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9th-inning double play epitome of Mariners' recent play

By Alex Gallant
Special to 710Sports.com

When the Mariners were swept out of Cleveland in mid-May, it seemed as if they couldn't catch a break.

They could have very easily won three of the four games, but instead were on the wrong end of three walk-off losses as the series was the start of an eight-game losing streak that put the Mariners in a hole they're still trying to climb out of.

This time around against the Indians, it has been the Mariners' turn to reap the rewards of a few lucky breaks and miscues from the opponent as they go for a third consecutive series sweep.

At first glance it appeared the ninth-inning double play in Tuesday night's contest, in which Drew Stubbs was doubled off between third base and home plate, was one of those lucky breaks.

Although the slight hesitation from Stubbs as to whether or not to run certainly played a factor, the awareness from the young Mariners infield played the biggest role of all.

Bench coach Robby Thompson, who has been managing the team this series while Eric Wedge recuperates from dizzy spells he experienced before Monday's game, said the play was really a result of the players always being on their toes.

"Our guys out there might have created that mistake," Thompson said. "Talk about court awareness, that was a heads-up play. Seager got the ball immediately to Franklin and Nick took a look at where Stubbs was. They executed that like they've been around a long time. It's not an easy play. Franklin did exactly what he was supposed to do and got the ball to [Mike] Zunino, who got him (Stubbs) running hard and Miller made his way over to third (to make the tag). It was an outstanding play on their part."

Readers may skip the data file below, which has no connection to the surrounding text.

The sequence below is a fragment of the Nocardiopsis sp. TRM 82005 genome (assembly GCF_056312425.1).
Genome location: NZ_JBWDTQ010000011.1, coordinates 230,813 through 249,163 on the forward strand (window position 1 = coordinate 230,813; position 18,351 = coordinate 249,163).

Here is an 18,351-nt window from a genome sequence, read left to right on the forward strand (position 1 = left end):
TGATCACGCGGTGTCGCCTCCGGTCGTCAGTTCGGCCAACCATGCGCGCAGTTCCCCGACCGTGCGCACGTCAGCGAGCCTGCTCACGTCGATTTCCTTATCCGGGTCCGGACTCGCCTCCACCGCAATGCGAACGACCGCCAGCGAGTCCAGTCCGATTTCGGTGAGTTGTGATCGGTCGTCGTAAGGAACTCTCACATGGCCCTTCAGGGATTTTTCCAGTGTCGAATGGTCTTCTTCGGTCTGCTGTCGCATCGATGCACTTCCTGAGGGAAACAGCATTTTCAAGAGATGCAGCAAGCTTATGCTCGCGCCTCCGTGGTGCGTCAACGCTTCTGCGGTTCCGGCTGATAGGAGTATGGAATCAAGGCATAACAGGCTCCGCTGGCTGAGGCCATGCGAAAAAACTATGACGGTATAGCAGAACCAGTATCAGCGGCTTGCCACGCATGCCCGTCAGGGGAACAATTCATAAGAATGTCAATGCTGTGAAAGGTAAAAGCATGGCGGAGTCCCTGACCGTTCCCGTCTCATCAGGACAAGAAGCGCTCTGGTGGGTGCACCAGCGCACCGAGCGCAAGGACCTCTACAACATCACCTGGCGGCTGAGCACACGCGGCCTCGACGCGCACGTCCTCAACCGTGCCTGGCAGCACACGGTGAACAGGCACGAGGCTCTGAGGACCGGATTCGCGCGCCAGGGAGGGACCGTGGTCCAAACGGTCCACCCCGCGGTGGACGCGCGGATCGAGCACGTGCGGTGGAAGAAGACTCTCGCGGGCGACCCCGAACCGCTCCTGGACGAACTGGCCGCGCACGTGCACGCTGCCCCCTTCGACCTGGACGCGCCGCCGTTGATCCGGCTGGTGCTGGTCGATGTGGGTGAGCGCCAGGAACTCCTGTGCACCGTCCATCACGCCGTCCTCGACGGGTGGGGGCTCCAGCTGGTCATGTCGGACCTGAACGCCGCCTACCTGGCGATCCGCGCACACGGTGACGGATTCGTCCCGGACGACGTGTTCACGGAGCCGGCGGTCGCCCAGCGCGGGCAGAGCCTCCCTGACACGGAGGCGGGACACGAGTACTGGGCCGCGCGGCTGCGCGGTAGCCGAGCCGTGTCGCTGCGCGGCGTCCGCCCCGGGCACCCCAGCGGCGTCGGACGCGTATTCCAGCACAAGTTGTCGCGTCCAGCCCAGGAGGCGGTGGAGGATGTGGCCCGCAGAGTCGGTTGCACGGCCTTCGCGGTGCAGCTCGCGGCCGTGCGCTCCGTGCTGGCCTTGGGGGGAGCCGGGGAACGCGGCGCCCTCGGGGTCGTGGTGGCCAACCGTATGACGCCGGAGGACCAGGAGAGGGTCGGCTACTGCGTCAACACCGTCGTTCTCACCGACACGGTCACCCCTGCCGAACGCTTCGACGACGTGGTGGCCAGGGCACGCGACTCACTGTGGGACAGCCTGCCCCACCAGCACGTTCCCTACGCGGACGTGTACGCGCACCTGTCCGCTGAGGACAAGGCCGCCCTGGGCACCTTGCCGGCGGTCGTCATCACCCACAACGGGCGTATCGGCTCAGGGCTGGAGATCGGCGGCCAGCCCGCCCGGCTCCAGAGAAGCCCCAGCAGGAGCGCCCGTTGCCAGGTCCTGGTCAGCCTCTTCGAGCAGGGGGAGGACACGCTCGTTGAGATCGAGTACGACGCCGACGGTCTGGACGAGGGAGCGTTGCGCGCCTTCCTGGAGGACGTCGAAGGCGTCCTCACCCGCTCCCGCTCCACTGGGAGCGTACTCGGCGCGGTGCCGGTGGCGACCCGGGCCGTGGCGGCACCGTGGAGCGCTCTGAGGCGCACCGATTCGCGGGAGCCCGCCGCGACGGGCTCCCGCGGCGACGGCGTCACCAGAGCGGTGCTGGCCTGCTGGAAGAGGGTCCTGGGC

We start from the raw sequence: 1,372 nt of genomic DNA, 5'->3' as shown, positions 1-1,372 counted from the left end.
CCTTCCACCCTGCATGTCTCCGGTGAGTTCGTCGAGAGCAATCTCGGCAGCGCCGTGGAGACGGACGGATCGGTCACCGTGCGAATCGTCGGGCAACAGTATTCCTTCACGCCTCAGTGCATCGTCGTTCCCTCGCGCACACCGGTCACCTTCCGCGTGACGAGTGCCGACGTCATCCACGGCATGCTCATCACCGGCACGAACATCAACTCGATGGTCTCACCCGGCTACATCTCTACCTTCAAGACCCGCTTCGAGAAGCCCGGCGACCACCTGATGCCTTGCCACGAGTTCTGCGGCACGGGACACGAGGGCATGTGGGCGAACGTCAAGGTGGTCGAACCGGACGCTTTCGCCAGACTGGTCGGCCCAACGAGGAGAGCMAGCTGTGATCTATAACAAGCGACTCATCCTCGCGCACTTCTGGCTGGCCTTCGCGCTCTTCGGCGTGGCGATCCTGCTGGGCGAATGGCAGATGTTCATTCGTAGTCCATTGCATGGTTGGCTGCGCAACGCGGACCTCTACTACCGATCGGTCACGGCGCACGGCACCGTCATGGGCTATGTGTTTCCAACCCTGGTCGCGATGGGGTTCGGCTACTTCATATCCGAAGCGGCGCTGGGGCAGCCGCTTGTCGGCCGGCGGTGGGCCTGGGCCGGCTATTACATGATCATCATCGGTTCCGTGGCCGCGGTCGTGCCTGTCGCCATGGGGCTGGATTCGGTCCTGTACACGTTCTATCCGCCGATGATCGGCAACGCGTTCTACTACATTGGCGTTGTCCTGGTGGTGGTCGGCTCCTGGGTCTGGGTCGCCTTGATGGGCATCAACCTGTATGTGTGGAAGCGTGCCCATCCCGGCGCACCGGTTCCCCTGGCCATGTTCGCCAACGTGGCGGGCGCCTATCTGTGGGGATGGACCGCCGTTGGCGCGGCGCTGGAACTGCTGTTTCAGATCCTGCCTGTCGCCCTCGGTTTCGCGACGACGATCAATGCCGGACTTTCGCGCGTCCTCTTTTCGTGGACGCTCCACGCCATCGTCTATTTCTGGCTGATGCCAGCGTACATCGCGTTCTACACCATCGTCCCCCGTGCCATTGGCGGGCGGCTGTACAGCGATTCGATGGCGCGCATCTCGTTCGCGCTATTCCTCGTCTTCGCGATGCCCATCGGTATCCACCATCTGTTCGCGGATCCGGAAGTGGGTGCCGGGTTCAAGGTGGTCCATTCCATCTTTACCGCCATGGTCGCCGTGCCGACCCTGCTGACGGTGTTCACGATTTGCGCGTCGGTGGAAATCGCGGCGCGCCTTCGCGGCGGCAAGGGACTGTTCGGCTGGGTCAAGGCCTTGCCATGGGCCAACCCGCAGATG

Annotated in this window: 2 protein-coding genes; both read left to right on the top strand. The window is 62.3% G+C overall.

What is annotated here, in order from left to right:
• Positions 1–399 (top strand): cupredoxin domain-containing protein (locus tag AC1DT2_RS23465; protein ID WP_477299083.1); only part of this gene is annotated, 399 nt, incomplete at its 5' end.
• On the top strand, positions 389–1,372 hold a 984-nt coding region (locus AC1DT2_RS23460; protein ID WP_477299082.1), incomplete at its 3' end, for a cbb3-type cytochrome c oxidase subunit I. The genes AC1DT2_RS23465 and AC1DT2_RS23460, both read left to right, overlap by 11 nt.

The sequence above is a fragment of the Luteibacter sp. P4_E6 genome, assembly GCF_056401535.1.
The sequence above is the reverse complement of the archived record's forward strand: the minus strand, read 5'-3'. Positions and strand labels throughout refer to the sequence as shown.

Franklin was an integral part in turning the double play, and he noted the mental preparation right beforehand was big.

"There were so many possibilities of what they could do, I think just running the play through my head before it even happened was key," Franklin said.

He and Seager also discussed the different possibilities the Indians could put into motion on the play.

"That was probably the most talking we did the entire game," Franklin said. "That was a situation where you want to communicate the most you can so nothing can go wrong."

Tom Wilhelmsen had given up two straight singles to start the inning to put the Mariners in a precarious position, and even he couldn't believe what he was seeing as the double play unfolded.

"On third, Stubbs just kept inching off and inching off," Wilhelmsen said. "And I was like, 'What's going on?' And then, bada bing, bada boom we got two outs and a runner on first. Much better spot than no outs and runners on the corners."

It's not often a 5-4-2-6 double play is made, and the one turned Tuesday night by the Mariners is this lengthy winning streak in a nutshell.

When the youngest guys on the team are making veteran plays, it's a sign this Mariners team could be really special.

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